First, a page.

5 Training Tips To Keep You Focused and Motivated This Summer

0 Posted by - July 9, 2024 - Training

Maintaining a consistent martial arts training routine over the summer can be a challenge. 

School’s out, which disrupts both kids’ and parents’ daily lives. Some businesses — including some gyms — are operating on reduced hours or altered schedules. Some days it’s too hot for intense physical activities. Interesting seasonal events, festivals, and other distractions are going on. Opportunities for trips and stacations abound. 

There’s always something happening at this time of year that might require some of the time and energy that you usually dedicate to your martial arts training. But just because you might not be able to train exactly like you would in other seasons doesn’t mean that you have to give up your routine entirely. 

If you can’t stick to your regular training routine this summer, here are five tips that will keep your mind and body in fighting shape until the fall. 

Get It Over With

Put together a short bodyweight training circuit. It doesn’t have to be more than five to ten minutes. You can start with a few warmup drills that you remember from class. Add a few strength and conditioning exercises. Level up with some sport-specific moves like shadowboxing for Boxing and Muay Thai, or sprawls for BJJ. And top it off with a few mobility moves for a cool down. Make it challenging enough that you feel like you’ve accomplished something, but not so hard that you start putting it off. 

Then get up and try it first thing in the morning — or after you’ve digested your breakfast. That leaves the rest or your day free for work, fun, or other obligations. If you have the time and energy to add more serious training to your day, that’s great! If not, you’re still doing a little bit of martial arts training each day.

Do A Little Bit At A Time

Or you can take that collection of moves and scatter them throughout the day. Do some basic mat drills while you’re still in bed. Try a little shadowboxing right before you hop in the shower. Do a few sprawls off the kitchen counter while you’re waiting for something to heat up or cool down. Take short pushup breaks from your work. All of those little bit adds up to help keep you track when you can’t do your full blown regular routine. And they might make your average summer day more fun, too!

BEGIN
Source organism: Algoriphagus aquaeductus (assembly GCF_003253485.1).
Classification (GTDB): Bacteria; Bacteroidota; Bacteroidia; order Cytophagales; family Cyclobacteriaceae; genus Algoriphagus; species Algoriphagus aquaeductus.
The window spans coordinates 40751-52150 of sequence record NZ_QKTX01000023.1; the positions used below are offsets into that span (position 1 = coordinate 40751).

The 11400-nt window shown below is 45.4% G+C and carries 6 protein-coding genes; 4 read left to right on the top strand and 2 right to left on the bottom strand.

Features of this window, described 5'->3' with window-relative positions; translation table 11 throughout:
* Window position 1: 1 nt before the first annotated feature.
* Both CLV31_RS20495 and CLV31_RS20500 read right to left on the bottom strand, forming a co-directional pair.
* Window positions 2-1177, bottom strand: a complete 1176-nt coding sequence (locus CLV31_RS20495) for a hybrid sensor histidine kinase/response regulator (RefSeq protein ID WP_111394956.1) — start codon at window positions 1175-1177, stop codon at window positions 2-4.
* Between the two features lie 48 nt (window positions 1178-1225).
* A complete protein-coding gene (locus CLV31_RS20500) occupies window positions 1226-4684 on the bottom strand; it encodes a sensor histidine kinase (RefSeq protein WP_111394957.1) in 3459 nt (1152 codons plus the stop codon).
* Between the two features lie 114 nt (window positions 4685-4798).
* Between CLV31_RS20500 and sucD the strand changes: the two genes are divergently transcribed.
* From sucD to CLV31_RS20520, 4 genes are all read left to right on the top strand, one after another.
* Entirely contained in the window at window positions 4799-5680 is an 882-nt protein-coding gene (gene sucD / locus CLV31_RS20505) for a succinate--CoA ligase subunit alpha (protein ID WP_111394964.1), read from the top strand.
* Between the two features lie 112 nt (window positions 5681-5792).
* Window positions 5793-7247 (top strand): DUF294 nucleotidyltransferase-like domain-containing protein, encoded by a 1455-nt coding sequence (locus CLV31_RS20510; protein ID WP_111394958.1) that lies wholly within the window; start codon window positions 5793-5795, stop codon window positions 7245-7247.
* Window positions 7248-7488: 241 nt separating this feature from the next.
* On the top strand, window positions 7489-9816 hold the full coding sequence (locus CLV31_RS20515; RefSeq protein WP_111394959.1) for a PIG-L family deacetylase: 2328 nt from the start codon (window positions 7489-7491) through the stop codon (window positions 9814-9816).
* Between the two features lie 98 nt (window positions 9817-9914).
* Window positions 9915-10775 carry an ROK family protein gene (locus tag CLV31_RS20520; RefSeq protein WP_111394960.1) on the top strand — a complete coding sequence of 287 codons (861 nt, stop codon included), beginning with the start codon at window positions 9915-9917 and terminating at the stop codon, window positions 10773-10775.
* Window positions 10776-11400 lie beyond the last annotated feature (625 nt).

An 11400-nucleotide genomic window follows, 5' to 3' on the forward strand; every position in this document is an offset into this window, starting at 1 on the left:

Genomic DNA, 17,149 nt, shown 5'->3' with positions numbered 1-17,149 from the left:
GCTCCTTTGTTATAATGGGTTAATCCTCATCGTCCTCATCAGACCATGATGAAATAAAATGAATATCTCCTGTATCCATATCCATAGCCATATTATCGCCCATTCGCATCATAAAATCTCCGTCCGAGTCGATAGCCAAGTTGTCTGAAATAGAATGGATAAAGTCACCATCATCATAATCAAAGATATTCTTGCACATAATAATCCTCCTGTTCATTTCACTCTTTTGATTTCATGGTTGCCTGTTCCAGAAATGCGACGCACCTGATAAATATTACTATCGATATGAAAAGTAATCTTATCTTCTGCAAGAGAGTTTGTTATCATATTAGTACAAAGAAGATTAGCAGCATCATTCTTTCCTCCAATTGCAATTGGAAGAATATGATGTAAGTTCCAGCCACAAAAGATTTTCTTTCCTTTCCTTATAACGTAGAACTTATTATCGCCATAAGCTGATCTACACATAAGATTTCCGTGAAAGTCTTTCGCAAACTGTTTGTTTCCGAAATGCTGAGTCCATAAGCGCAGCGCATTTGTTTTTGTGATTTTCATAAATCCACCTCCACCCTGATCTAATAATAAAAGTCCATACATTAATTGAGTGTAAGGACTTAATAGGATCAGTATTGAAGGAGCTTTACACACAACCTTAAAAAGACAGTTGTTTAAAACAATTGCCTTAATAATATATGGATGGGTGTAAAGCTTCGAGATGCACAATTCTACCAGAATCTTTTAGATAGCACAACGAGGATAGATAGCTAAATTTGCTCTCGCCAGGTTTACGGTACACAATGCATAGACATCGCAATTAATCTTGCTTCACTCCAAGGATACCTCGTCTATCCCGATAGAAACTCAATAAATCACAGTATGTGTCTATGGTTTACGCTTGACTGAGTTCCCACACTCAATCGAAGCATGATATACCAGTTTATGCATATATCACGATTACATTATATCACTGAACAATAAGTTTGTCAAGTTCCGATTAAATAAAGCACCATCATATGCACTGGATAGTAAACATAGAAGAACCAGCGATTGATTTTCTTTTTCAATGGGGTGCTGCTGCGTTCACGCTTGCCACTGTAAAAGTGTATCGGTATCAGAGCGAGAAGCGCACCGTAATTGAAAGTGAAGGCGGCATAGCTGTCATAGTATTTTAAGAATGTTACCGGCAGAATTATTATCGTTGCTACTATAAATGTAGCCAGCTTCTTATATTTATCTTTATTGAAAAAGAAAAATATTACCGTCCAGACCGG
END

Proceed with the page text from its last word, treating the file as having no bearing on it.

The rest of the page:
Pack A Goodie Bag For Your Travels

Take a light uniform or other appropriate exercise clothing, add some portable martial arts training equipment, and make yourself a grab-and-go training package that you can take on the road with you. The size of your bag and the amount of gear you can take will depend on your method of travel and your destination. For a road trip, you might have room to include a uniform and small equipment like a medicine ball or a pair of boxing gloves and focus mitts.

If you’ve got the space and are feeling ambitious, you could also take a grappling dummy along for the journey. If you’re flying, you might need to stick to a rash guard, a pair of shorts and a jump rope

Whatever the size and contents, though, having that training-specific gear bag is a good way to make sure you get your reps in while you’re away. Having easy access to familiar training equipment eliminates the stress of having to source a new location or makeshift gear for your workouts. (And if you’re motivated by guilt, you can tell yourself that you put all this effort into packing and hauling your gear with you, so you can’t let it go to waste.)

Set a Summer Goal

An interruption in your regular routine isn’t the ideal time to set massive long term goals. But something short and specific to your current situation could be an excellent way to keep you focused. 

Think of something small that you’d like to accomplish in your martial arts training, like tackling a new technique or becoming more comfortable with one that’s been frustrating you. Break down a few simple steps that will help you reach that goal. Then take the rest of the summer to work toward it. 


If none of the above are working for you, change your perspective instead of your workout. 

Approach your summer as a fallow period in your long-term martial arts journey. Use this time to relax, reflect, and get ready for a new approach in the fall. Schedule another rest day or two a week. Go for walks. Grab some jigsaw mats and meditate. Start to think about what you want to do next in your training and lay out the steps you will need to take to get there. Spend some time visualizing that process. And enjoy the calm before the storm.